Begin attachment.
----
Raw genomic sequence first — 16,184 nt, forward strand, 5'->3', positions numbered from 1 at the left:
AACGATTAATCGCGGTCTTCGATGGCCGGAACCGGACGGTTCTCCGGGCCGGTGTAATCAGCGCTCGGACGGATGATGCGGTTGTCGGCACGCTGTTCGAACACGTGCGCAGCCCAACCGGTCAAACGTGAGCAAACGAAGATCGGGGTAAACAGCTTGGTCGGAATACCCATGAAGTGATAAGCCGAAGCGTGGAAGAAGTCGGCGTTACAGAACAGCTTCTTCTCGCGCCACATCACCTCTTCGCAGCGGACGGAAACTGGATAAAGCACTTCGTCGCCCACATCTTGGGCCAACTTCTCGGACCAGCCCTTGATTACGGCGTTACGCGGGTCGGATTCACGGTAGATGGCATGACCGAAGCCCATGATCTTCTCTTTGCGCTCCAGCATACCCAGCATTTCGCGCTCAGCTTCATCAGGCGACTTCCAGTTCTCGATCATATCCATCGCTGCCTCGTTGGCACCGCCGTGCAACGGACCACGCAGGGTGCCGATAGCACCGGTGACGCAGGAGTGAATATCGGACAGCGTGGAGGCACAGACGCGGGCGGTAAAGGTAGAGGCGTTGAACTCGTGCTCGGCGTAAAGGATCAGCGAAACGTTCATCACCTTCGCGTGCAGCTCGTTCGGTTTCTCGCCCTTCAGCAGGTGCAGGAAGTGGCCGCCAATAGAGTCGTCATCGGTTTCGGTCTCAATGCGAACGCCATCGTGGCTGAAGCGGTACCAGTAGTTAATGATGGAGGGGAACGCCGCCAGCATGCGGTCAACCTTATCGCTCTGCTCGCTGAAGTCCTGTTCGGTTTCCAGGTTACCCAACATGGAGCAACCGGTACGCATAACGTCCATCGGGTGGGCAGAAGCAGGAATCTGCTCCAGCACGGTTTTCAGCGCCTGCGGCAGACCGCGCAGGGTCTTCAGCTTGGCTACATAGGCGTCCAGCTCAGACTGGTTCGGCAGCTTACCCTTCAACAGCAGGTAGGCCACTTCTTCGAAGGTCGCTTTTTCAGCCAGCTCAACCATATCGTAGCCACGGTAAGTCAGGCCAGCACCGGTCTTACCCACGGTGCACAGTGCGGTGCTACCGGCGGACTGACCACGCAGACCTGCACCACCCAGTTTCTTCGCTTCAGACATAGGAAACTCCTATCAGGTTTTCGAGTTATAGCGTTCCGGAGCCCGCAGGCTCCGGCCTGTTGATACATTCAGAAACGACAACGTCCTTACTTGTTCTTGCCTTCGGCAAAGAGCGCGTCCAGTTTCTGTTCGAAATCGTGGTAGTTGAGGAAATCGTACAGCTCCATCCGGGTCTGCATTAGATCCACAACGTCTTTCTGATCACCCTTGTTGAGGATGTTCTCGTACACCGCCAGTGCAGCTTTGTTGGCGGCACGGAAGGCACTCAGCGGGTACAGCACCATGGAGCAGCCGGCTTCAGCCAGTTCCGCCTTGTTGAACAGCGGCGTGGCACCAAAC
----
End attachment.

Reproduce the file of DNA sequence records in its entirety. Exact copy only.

Raw genomic sequence first — 16,184 nt, forward strand, 5'->3', positions numbered from 1 at the left:
AACGATTAATCGCGGTCTTCGATGGCCGGAACCGGACGGTTCTCCGGGCCGGTGTAATCAGCGCTCGGACGGATGATGCGGTTGTCGGCACGCTGTTCGAACACGTGCGCAGCCCAACCGGTCAAACGTGAGCAAACGAAGATCGGGGTAAACAGCTTGGTCGGAATACCCATGAAGTGATAAGCCGAAGCGTGGAAGAAGTCGGCGTTACAGAACAGCTTCTTCTCGCGCCACATCACCTCTTCGCAGCGGACGGAAACTGGATAAAGCACTTCGTCGCCCACATCTTGGGCCAACTTCTCGGACCAGCCCTTGATTACGGCGTTACGCGGGTCGGATTCACGGTAGATGGCATGACCGAAGCCCATGATCTTCTCTTTGCGCTCCAGCATACCCAGCATTTCGCGCTCAGCTTCATCAGGCGACTTCCAGTTCTCGATCATATCCATCGCTGCCTCGTTGGCACCGCCGTGCAACGGACCACGCAGGGTGCCGATAGCACCGGTGACGCAGGAGTGAATATCGGACAGCGTGGAGGCACAGACGCGGGCGGTAAAGGTAGAGGCGTTGAACTCGTGCTCGGCGTAAAGGATCAGCGAAACGTTCATCACCTTCGCGTGCAGCTCGTTCGGTTTCTCGCCCTTCAGCAGGTGCAGGAAGTGGCCGCCAATAGAGTCGTCATCGGTTTCGGTCTCAATGCGAACGCCATCGTGGCTGAAGCGGTACCAGTAGTTAATGATGGAGGGGAACGCCGCCAGCATGCGGTCAACCTTATCGCTCTGCTCGCTGAAGTCCTGTTCGGTTTCCAGGTTACCCAACATGGAGCAACCGGTACGCATAACGTCCATCGGGTGGGCAGAAGCAGGAATCTGCTCCAGCACGGTTTTCAGCGCCTGCGGCAGACCGCGCAGGGTCTTCAGCTTGGCTACATAGGCGTCCAGCTCAGACTGGTTCGGCAGCTTACCCTTCAACAGCAGGTAGGCCACTTCTTCGAAGGTCGCTTTTTCAGCCAGCTCAACCATATCGTAGCCACGGTAAGTCAGGCCAGCACCGGTCTTACCCACGGTGCACAGTGCGGTGCTACCGGCGGACTGACCACGCAGACCTGCACCACCCAGTTTCTTCGCTTCAGACATAGGAAACTCCTATCAGGTTTTCGAGTTATAGCGTTCCGGAGCCCGCAGGCTCCGGCCTGTTGATACATTCAGAAACGACAACGTCCTTACTTGTTCTTGCCTTCGGCAAAGAGCGCGTCCAGTTTCTGTTCGAAATCGTGGTAGTTGAGGAAATCGTACAGCTCCATCCGGGTCTGCATTAGATCCACAACGTCTTTCTGATCACCCTTGTTGAGGATGTTCTCGTACACCGCCAGTGCAGCTTTGTTGGCGGCACGGAAGGCACTCAGCGGGTACAGCACCATGGAGCAGCCGGCTTCAGCCAGTTCCGCCTTGTTGAACAGCGGCGTGGCACCAAAC